After All Charges Dropped For Inauguration Rioters, Chief Says New Law Needed

The D.C. police chief suggested changing the riot laws after the failed prosecutions of Inauguration Day protesters.

Washington, DC – D.C. Metropolitan Police Department Chief Peter Newsham has called for restructuring of the city’s rioting laws, after none of the 234 people arrested during Inauguration Day riots were successfully charged.

“These are people that were involved in a riot. And whenever you have a riot you see fires burning, you see windows being smashed, you see rocks, boulders and pieces of steel being thrown at human beings,” Chief Newsham said in June, according to The Washington Post.

“People expect the police to come in and restore order. And I think we did a really good job of that,” he added.

Officers arrested a total of 234 people during the Jan. 20, 2017 uprising, which caused over $100,000 in damages, WTOP reported.

Twenty-one individuals pleaded guilty to their offenses prior to going to trial.

One of those individuals, Dane Powell, served four months in jail for shattering windows and throwing bricks and rocks at police.

214 suspects were indicted on charges, and each faced a potential penalty of 70 years in prison.

But when prosecutors took the first six defendants to trial, jurors found each of them not guilty, prompting prosecutors to drop the charges against the remaining defendants.

“No judicial officers or judges who heard any of the cases ever suggested there wasn’t probable cause for the arrests,” Chief Newsham told WTOP. “Making a case [at trial] beyond a reasonable doubt is a much higher standard.”

Investigators and prosecutors said the masks and black clothing worn by hundreds of the demonstrators made it hard to specifically identify the group of people who caused the destruction.

“Essentially what they were doing was facilitating the illegal behavior, and whenever you make a facilitation case, that’s a difficult case for prosecutors to make,” Chief Newsham explained. “We should consider taking a look at the statute for rioting and maybe adjusting that in a way that protects our city.”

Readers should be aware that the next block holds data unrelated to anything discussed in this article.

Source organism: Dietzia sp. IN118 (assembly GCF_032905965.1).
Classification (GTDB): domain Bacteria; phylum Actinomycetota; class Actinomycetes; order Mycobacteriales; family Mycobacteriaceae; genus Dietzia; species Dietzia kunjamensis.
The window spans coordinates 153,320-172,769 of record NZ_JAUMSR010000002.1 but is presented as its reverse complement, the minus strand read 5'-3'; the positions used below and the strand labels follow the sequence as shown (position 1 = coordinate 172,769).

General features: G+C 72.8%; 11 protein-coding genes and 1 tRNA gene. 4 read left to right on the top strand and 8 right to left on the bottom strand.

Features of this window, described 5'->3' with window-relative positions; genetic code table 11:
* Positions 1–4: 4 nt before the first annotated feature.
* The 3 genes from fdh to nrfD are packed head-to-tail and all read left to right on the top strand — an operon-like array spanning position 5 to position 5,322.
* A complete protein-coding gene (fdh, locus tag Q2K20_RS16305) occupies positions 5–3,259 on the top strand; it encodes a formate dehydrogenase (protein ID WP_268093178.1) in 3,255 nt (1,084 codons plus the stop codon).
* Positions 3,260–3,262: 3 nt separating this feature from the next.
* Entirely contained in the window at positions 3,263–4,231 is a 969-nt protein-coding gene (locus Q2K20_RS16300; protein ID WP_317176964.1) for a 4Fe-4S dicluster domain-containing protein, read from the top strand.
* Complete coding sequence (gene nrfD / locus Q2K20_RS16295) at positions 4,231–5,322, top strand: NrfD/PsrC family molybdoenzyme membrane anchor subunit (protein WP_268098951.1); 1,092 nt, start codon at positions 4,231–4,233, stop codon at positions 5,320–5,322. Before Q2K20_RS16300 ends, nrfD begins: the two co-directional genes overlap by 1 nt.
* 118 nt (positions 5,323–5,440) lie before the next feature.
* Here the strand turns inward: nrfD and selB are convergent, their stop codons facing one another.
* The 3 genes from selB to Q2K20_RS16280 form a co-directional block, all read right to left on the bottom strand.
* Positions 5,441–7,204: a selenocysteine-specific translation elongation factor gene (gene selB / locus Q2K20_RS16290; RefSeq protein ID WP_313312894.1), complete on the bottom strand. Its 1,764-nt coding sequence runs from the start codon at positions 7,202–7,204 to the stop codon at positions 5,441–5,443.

The chief noted that police and prosecutors weren’t the only ones who felt that the individuals responsible for the riotous events should be held accountable.

“I haven’t run into a person yet that wasn’t absolutely appalled by the images they saw in Washington, D.C., that day,” he said. “I don’t think anyone has a tolerance for that.”

“Sometimes the bad guys win,” Chief Newsham told The Washington Post.

Comments (6)
No. 1-6
Twhiting9275
Twhiting9275

Curious what he thinks should be done. I mean, if you can't identify the guys...

Iowa48
Iowa48

Jury nullification, as the jury pool would've been drawn from the epicenter of the Trump Derangement Syndrome, Washington DC.

Iowa48
Iowa48

Federal law could be adapted to cover people wearing masks while conspiring to violate Constitutional Rights. In this case, people had exercised the right and privilege to vote and elect the President, and the rioters were masked up to injure, oppress, threaten , and intimidate people because they had exercised their right to vote. The problem is that the DOJ/FBI are all part of the Resistance/coup d'etat against the Constitution, against President Trump, and against the people of the United States of America, so I won't be holding my breath for them to enforce the law. They haven't enforced it for the masked rioting at Berkeley or other places where anti-Fa prevented speakers from exercising their First Amendment rights.

18 U.S.C. CHAPTER 13 - CIVIL RIGHTS Sec. 241 - Conspiracy against rights

§241. Conspiracy against rights If two or more persons conspire to injure, oppress, threaten, or intimidate any person in any State, Territory, Commonwealth, Possession, or District in the free exercise or enjoyment of any right or privilege secured to him by the Constitution or laws of the United States, or because of his having so exercised the same; or

If two or more persons go in disguise on the highway, or on the premises of another, with intent to prevent or hinder his free exercise or enjoyment of any right or privilege so secured—

They shall be fined under this title or imprisoned not more than ten years, or both; and if death results from the acts committed in violation of this section or if such acts include kidnapping or an attempt to kidnap, aggravated sexual abuse or an attempt to commit aggravated sexual abuse, or an attempt to kill, they shall be fined under this title or imprisoned for any term of years or for life, or both, or may be sentenced to death.

Mrs10
Mrs10

@Twhiting9275 @Iowa48 There is actually current legislative attention to this matter. I read about a bill proposal that would specially criminalize the wearing of masks and/or other identity-obscuring/hiding during a protest. Hopefully something comes of it!

Mrs10
Mrs10

@Iowa48 is that current USC or it is proposed/wishful thinking? It seems really cut and dry so if it's current I don't understand why it's not enforcible. Unless the problem lies with identifying the specific law breakers which is what sound like happened so hopefully the proposed law will handle that.

jericho777
jericho777

One can only imagine the jury pools party affiliation.... Sounds very tainted... And they'll be the first to demand police protection from these same criminals.